Photosites on image sensors come in different sizes. The size of a photosite on a sensor is based on the size of the sensor, and number of photosites on the sensor. Some sensor sizes have differing sizes of photosites, because more have been crammed onto the sensor. However different sensor sizes can also have the same sized photosites. For example the Olympus E-M5(II) (16.1MP) has a photosite size of 13.99 µm², and a Fujifilm X-T3 sporting 26.1MP has the same photosite size.
The size of a photosite, is often termed pixel pitch, and is measured in micrometres (or in old terms microns). A micrometre, represented by the symbol µm, is a unit of measure equivalent to one millionth of a metre. It is equivalent to 0.001mm. To put this into context, the nominal diameter of a human hair is 75µm. The area of a photosite is represented by µm². For example, the Olympus E-M5(II) has a pitch of 3.74µm, or 0.00374mm, which is 20 times smaller than a human hair.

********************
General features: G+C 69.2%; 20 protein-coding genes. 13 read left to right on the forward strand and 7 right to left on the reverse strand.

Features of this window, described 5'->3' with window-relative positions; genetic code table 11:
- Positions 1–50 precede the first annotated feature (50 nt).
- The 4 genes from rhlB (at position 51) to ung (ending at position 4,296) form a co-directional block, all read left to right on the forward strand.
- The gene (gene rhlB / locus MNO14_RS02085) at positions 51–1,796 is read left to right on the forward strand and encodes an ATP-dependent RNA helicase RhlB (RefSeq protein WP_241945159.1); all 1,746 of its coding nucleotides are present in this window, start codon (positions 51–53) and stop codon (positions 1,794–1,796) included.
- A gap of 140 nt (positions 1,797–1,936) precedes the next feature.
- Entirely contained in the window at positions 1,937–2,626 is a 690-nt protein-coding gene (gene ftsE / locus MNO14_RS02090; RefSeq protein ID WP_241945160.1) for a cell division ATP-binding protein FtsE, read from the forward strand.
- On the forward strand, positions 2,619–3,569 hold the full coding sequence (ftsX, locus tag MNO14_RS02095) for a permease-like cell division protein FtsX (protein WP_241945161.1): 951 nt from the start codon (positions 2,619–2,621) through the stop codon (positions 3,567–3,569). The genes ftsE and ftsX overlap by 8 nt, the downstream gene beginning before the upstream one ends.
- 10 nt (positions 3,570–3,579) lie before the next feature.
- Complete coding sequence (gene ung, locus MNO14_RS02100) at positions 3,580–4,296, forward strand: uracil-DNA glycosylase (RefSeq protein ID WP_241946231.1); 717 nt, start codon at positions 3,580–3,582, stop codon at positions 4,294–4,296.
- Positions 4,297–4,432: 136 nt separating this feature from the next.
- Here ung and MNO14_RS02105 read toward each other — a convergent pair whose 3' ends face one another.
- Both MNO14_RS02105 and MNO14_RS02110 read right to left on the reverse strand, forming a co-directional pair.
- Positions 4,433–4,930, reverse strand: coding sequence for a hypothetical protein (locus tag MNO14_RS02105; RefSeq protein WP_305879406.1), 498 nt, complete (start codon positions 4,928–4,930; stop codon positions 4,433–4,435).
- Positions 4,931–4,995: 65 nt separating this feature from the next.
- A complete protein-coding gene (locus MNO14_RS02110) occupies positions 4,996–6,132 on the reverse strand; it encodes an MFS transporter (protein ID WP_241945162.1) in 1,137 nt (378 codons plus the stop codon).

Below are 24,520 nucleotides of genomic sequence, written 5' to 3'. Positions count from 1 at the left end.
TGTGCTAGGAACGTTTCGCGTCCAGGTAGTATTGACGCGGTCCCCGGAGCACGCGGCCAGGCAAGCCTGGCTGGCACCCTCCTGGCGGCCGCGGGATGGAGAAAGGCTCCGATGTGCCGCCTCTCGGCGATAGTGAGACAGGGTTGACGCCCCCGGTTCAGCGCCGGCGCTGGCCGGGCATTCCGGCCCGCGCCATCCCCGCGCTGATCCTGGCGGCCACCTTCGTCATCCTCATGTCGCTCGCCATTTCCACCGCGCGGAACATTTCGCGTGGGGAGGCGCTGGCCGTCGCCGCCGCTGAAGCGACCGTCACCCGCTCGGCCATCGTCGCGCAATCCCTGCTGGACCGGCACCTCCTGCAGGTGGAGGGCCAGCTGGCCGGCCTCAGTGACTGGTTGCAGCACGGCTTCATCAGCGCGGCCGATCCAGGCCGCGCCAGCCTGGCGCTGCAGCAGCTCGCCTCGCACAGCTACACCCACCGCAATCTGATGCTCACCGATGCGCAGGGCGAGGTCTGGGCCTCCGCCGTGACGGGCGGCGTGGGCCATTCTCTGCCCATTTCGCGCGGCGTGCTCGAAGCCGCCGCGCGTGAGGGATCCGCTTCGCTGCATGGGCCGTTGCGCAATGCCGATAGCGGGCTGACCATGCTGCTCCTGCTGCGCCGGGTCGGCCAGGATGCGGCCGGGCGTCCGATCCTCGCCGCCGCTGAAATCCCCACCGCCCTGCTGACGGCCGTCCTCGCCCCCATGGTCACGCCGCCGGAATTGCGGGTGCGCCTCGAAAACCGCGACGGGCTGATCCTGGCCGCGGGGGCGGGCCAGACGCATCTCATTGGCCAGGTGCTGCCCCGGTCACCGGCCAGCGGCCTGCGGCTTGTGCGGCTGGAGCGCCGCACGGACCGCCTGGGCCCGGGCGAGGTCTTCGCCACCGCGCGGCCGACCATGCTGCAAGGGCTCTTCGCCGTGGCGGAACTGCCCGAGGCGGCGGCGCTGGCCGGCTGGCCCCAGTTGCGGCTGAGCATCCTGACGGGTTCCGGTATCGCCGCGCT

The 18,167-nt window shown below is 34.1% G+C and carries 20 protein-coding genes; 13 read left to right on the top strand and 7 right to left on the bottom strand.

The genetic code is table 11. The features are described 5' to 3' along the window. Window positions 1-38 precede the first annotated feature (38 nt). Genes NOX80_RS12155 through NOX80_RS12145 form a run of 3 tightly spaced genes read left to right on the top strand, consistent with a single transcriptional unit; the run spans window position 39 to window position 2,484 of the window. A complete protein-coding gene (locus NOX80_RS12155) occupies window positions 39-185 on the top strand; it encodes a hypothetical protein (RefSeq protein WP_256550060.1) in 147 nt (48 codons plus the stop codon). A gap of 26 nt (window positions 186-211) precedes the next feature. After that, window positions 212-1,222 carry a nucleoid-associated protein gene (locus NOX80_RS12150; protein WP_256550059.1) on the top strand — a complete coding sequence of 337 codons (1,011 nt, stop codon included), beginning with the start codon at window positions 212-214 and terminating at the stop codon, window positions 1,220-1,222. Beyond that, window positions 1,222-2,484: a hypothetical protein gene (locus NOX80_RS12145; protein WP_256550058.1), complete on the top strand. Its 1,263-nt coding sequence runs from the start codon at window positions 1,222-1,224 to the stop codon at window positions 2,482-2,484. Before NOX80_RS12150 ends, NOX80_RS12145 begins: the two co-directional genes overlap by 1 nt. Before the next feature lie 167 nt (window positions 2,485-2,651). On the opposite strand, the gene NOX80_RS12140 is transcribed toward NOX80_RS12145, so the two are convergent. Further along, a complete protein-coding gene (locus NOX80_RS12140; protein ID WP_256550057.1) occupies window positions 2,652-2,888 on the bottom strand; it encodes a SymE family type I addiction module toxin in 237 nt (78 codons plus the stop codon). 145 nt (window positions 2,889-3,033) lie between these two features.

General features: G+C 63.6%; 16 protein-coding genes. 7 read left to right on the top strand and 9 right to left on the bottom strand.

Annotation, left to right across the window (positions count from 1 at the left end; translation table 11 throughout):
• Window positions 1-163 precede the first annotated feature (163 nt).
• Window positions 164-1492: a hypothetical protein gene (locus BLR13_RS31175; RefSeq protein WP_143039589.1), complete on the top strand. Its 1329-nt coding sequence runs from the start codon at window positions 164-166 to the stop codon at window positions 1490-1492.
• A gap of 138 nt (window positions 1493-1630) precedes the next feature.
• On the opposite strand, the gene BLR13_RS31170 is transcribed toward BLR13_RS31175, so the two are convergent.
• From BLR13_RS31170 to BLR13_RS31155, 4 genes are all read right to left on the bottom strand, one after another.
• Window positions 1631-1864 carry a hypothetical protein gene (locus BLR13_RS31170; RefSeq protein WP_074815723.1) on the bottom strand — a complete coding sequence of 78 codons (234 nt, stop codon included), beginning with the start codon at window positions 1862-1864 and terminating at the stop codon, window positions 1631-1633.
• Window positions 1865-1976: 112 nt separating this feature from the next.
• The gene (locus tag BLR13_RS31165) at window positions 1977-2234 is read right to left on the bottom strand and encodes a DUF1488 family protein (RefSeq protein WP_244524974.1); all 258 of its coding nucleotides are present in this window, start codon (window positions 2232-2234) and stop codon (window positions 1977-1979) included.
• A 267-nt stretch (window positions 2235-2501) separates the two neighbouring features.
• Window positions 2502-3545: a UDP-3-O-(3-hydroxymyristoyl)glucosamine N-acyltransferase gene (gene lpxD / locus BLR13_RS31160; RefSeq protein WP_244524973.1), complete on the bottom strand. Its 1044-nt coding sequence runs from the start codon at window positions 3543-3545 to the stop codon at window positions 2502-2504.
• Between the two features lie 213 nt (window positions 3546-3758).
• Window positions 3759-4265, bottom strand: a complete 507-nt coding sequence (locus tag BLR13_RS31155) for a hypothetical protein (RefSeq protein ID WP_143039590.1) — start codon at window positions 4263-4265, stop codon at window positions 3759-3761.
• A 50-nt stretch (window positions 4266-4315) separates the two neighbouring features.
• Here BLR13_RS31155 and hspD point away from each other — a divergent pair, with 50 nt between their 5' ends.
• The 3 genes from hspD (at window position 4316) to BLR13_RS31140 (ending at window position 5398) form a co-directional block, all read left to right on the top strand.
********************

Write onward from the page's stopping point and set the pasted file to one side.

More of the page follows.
In order to increase the number of photosites a sensor has, their size has to decrease. Consider an example using a Micro-Four-Thirds (MFT) sensor. An Olympus OM-D E-M5 Mark II fits 16.1 million photosites onto the sensor, whereas an Olympus OM-D E-M1 Mark II fits 20.4 million. This means the pixels on the E-M1(II) will be smaller. This works out to a pixel area of roughly 13.99 µm² versus 11.02µm². This may seem trivial, but even a small difference in size may impact how a photosite functions.
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